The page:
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In re Carlson

Decided: June 20, 1980.

IN THE MATTER OF MARGARET MAY CARLSON, PETITIONER-APPELLANT


On appeal from New Jersey Department of the Treasury, Division of Pensions.

Fritz, Kole and Lane. The opinion of the court was delivered by Fritz, P.J.A.D. Lane, J.A.D. (dissenting).

Fritz

[174 NJSuper Page 604] The sole issue involved in this appeal concerns the time when a teacher becomes sufficiently "at work" that a subsequent accident might be said to have resulted from the performance of

his or her regular or assigned duties within the contemplation of N.J.S.A. 18A:66-39(c).

The resolution of factual disagreements is not one of our problems in this appeal, for the essential facts are not in dispute. For instance, it is not contested that a fall on the school property at a time when Margaret May Carlson, the applicant in the agency and appellant here, was required by her teaching duties to be in the school, directly caused Carlson to become "statutorily permanently and totally disabled" and that that fall was a "traumatic event" as that term is used in the statute in question. A single question remains from the substantially agreed facts and it is essentially a legal one: Do the time and place of the occurrence mandate exclusion from statutory coverage because the event did not occur "during and as a result of the performance of [Carlson's] regular or assigned duties"? The administrative law judge answered this inquiry in the affirmative. The Board of Trustees of the Teachers' Pension and Annuity Fund (Board) adopted his findings of fact and conclusions of law and "affirmed the denial of Accidental Disability retirement for Margaret May Carlson." We reverse.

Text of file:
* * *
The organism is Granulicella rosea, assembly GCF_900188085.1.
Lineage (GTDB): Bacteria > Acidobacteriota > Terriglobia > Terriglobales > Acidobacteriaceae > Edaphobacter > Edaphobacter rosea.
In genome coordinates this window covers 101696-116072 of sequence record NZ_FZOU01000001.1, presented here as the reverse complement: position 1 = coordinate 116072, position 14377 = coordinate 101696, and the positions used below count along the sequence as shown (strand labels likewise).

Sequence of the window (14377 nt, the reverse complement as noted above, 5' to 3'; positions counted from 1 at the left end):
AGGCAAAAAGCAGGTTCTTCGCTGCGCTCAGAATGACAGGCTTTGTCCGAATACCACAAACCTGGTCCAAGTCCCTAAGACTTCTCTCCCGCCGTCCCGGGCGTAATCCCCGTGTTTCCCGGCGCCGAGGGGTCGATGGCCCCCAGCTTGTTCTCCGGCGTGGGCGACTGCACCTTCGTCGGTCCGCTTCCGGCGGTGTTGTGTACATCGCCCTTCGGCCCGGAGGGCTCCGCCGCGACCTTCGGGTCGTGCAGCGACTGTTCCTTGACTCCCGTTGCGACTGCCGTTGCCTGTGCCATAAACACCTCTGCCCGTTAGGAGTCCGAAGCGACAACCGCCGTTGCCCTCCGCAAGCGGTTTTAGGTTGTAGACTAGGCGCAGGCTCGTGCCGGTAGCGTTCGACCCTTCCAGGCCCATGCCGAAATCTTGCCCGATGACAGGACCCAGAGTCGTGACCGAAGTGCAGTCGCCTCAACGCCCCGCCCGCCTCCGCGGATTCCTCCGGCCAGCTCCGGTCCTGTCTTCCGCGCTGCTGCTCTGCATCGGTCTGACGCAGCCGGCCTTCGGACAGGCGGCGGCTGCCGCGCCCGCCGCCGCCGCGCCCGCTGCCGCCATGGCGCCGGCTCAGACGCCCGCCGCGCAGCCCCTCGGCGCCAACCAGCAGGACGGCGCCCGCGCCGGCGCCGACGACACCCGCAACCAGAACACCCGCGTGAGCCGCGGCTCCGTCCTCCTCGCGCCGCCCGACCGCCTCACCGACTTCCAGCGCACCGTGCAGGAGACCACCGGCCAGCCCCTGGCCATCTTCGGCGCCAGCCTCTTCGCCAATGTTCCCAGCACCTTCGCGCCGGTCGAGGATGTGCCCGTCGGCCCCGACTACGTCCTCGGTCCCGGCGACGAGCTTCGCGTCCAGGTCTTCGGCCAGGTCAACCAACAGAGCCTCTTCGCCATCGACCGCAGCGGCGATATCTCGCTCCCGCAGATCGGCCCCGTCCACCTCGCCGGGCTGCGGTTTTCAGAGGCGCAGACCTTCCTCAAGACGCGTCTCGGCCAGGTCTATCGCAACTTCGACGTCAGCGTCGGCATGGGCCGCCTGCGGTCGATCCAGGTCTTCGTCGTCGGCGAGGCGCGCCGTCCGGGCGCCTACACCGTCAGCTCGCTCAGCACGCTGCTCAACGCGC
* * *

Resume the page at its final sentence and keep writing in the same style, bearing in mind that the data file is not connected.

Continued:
Carlson was employed as a teacher in the Roseland school system and was enrolled in the Teachers' Pension and Annuity Fund. Her employment required that she arrive at the school premises not later than 8:35 a.m. This requirement was imposed to insure ready availability for service when the bell rang at 8:55 a.m. to signal "the commencement of the school day," as the State puts it in its counterstatement of facts. Uncontroverted testimony demonstrates that the 20-minute (or more) period between arrival and the bell marking the commencement of school time was freely available to the teacher for whatever use he or she wanted to make of it. It is clear, and wholly credible, that the activities during this time are as varied as the natures and inclinations of the many teachers. Congregation in "the teachers' room" -- a room reserved for the "rest and relaxation" of the teachers; "there's a lavatory there and everything" -- was apparently a common event although a myriad of activities resulted. The testimony on cross-examination of a colleague of Carlson is graphic:

Q What do teachers do in the teacher's room?

A On the day in question?

MR. MOORE [Attorney for the Board]: Generally.

THE COURT: At that early hour?

MR. MOORE: Between 8:35 and 8:55 when they're there?

A While they're there, different teachers do different things. Some work on their papers, some talk, some read a book, some have a cup of ...


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